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  • Know Your Numbers! Week taking place from 6 – 12 September 2021

Know Your Numbers! Week taking place from 6 – 12 September 2021

Did you know that you can have high blood pressure and not even know it? High blood pressure, also known as hypertension, will damage your blood vessels and can lead to heart attacks, strokes and other illnesses.

Know Your Numbers! Week aims to raise awareness of the risks to having high blood pressure and how you can monitor your own blood pressure. It also hopes to increase the number of people who are monitoring their own blood pressure at home.

You can monitor your blood pressure at home, allowing you to know what is normal for you and help spot the early signs of high blood pressure. Home blood pressure monitoring is an effective and inexpensive way to keep your blood pressure under control. It gives you a way to take control of your own health with no need to visit a GP, practice nurse or pharmacist in person.

Mr David Mowbray, Medical Director for Wye Valley NHS Trust said: “The ideal blood pressure for most adults in the UK is between 90/60mmHg and 120/80mmHg and small changes within this range are normal. Maintaining a healthy lifestyle will help individuals to keep their blood pressure in this ideal range.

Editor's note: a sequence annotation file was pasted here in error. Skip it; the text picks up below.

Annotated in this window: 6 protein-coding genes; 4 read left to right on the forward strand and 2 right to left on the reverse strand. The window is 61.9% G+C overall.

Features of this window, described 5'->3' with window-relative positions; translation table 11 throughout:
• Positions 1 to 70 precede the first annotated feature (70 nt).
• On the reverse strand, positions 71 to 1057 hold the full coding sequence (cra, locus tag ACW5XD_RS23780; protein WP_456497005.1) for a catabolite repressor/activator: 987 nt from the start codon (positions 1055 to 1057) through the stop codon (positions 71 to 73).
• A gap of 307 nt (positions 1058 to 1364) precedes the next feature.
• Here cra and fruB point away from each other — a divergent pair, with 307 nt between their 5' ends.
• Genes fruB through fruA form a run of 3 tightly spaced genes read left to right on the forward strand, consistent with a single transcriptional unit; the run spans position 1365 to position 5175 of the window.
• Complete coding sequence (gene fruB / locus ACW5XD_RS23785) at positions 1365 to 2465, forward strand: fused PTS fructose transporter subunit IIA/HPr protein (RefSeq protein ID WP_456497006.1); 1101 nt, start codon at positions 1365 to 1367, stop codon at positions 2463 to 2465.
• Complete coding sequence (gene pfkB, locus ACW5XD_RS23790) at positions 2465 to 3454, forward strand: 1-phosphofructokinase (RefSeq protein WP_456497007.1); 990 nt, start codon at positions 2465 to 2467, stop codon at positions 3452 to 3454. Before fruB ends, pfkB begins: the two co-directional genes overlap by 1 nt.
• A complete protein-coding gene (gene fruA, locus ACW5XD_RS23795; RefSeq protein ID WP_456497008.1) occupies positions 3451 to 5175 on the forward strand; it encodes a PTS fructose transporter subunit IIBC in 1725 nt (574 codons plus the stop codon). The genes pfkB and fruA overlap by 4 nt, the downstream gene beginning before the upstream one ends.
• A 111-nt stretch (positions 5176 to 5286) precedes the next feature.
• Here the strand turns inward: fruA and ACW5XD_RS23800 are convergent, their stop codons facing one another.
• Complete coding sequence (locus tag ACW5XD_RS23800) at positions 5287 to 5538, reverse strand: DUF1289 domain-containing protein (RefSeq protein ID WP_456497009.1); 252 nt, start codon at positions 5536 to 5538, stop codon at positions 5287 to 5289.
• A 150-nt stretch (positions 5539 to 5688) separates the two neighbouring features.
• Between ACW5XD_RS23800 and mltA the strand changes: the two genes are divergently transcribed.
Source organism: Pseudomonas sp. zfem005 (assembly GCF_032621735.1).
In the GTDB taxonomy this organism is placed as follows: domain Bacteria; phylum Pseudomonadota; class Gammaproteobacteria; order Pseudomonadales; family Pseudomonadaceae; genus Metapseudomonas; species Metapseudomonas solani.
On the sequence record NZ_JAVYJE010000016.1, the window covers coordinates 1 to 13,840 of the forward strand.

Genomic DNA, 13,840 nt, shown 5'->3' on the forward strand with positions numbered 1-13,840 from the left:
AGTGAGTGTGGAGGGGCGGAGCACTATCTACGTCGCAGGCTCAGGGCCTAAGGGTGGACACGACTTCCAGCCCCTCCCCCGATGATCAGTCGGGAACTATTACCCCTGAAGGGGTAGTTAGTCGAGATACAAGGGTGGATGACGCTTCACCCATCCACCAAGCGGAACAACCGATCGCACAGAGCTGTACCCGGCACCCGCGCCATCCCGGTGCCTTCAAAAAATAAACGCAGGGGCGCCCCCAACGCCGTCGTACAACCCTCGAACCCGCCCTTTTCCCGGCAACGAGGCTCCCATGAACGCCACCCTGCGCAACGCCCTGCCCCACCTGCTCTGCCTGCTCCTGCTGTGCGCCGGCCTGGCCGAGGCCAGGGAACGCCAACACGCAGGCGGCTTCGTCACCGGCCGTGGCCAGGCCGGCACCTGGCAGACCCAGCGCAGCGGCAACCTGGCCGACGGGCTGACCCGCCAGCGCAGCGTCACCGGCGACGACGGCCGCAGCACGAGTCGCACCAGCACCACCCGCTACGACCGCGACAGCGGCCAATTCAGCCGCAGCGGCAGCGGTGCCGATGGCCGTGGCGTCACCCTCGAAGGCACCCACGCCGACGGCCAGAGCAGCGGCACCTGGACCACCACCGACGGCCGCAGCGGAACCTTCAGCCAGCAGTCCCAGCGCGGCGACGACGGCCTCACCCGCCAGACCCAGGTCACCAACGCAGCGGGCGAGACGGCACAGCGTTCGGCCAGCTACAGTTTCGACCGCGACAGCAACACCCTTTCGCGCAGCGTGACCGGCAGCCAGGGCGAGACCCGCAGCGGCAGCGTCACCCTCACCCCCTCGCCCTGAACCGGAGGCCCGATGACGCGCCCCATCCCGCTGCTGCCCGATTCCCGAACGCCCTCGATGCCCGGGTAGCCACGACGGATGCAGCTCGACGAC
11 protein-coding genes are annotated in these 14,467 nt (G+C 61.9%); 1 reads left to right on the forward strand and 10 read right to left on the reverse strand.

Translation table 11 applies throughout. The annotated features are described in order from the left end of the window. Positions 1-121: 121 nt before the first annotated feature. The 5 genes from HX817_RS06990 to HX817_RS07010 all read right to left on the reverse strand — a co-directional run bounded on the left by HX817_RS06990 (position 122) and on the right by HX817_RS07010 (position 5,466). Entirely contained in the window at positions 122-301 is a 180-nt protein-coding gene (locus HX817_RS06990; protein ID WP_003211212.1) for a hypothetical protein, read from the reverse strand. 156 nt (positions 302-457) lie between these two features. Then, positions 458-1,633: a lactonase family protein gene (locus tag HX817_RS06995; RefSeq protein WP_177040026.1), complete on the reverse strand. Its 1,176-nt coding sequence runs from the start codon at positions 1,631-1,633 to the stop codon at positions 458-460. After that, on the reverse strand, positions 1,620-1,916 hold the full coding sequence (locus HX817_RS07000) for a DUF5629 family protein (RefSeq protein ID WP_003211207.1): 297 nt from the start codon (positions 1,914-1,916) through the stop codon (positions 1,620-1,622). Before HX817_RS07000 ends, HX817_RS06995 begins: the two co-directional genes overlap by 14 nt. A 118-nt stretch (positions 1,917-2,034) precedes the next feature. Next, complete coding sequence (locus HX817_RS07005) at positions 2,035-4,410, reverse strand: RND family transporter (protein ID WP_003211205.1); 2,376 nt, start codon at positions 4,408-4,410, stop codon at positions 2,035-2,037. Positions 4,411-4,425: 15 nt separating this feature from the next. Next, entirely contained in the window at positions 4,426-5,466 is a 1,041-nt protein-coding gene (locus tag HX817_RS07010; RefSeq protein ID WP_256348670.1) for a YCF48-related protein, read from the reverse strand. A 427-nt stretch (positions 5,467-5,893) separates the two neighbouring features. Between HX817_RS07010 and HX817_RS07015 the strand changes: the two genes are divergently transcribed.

“If you are concerned about your blood pressure, then you can speak to a healthcare professional to discuss treatment and support to bring it under control. This will reduce your chance of a stroke, heart attack and other illnesses linked to hypertension.”

Dr Ian Tait, GP and Chair of NHS Herefordshire and Worcestershire CCG said: “As an individual, having your blood pressure checked is the most important step that you can take to reduce your risk of stroke, heart attack or heart failure other than, where applicable stopping smoking.

“Measuring your blood pressure at home is simple and can be done at a time that is convenient for you without needing to see a healthcare professional. Keeping a record will help you and your clinician to see how your blood pressure is responding to lifestyle changes and, where relevant, any prescribed treatment.

“A one-off high reading is usually nothing to worry about but if this remains high or you are concerned about your readings, you should contact your GP practice online or by phone.”

When it comes to measuring your blood pressure at home, there are number of things you can do to ensure you get accurate readings, these are:

  • Follow the instructions that came with your monitor and ensure you have the appropriate cuff for your arm size.
  • Avoid things that can raise your blood pressure within 30 minutes before you take your readings (this includes smoking, exercising and drinking caffeinated drinks).
  • Place the arm cuff about 2cm above your elbow and ensure your arm is supported, keeping your arm and hand relaxed.
  • Keep still and quiet while you take your readings and wear loose-fitting clothes.
  • Rest for five minutes before you take your readings and take two or three readings a few minutes apart.
  • Keep a record of your measurements.

Blood Pressure UK have produced a detailed guide on measuring blood pressure at home which can be accessed here: http://www.bloodpressureuk.org/your-blood-pressure/how-to-lower-your-blood-pressure/monitoring-your-blood-pressure-at-home/how-to-measure-your-blood-pressure-at-home/